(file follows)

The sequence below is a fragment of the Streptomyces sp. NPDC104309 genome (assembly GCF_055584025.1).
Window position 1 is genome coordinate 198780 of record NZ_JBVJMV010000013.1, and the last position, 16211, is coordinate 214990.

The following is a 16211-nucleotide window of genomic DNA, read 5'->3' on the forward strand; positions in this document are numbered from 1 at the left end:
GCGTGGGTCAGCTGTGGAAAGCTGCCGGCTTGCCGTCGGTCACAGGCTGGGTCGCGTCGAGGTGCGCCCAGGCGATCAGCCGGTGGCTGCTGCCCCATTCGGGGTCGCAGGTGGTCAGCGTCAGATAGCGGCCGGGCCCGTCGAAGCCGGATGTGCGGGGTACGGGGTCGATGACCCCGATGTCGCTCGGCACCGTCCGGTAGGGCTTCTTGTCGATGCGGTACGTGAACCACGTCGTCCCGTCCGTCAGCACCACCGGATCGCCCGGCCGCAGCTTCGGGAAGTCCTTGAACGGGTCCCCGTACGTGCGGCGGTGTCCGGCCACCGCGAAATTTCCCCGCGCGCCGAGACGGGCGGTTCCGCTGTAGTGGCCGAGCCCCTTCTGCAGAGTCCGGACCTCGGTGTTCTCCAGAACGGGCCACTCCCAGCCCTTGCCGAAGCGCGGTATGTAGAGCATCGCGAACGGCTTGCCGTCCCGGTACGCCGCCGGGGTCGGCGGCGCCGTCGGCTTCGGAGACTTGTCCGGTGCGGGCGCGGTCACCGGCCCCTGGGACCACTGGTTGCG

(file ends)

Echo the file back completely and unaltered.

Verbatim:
The sequence below is a fragment of the Streptomyces sp. NPDC104309 genome (assembly GCF_055584025.1).
Window position 1 is genome coordinate 198780 of record NZ_JBVJMV010000013.1, and the last position, 16211, is coordinate 214990.

The following is a 16211-nucleotide window of genomic DNA, read 5'->3' on the forward strand; positions in this document are numbered from 1 at the left end:
GCGTGGGTCAGCTGTGGAAAGCTGCCGGCTTGCCGTCGGTCACAGGCTGGGTCGCGTCGAGGTGCGCCCAGGCGATCAGCCGGTGGCTGCTGCCCCATTCGGGGTCGCAGGTGGTCAGCGTCAGATAGCGGCCGGGCCCGTCGAAGCCGGATGTGCGGGGTACGGGGTCGATGACCCCGATGTCGCTCGGCACCGTCCGGTAGGGCTTCTTGTCGATGCGGTACGTGAACCACGTCGTCCCGTCCGTCAGCACCACCGGATCGCCCGGCCGCAGCTTCGGGAAGTCCTTGAACGGGTCCCCGTACGTGCGGCGGTGTCCGGCCACCGCGAAATTTCCCCGCGCGCCGAGACGGGCGGTTCCGCTGTAGTGGCCGAGCCCCTTCTGCAGAGTCCGGACCTCGGTGTTCTCCAGAACGGGCCACTCCCAGCCCTTGCCGAAGCGCGGTATGTAGAGCATCGCGAACGGCTTGCCGTCCCGGTACGCCGCCGGGGTCGGCGGCGCCGTCGGCTTCGGAGACTTGTCCGGTGCGGGCGCGGTCACCGGCCCCTGGGACCACTGGTTGCG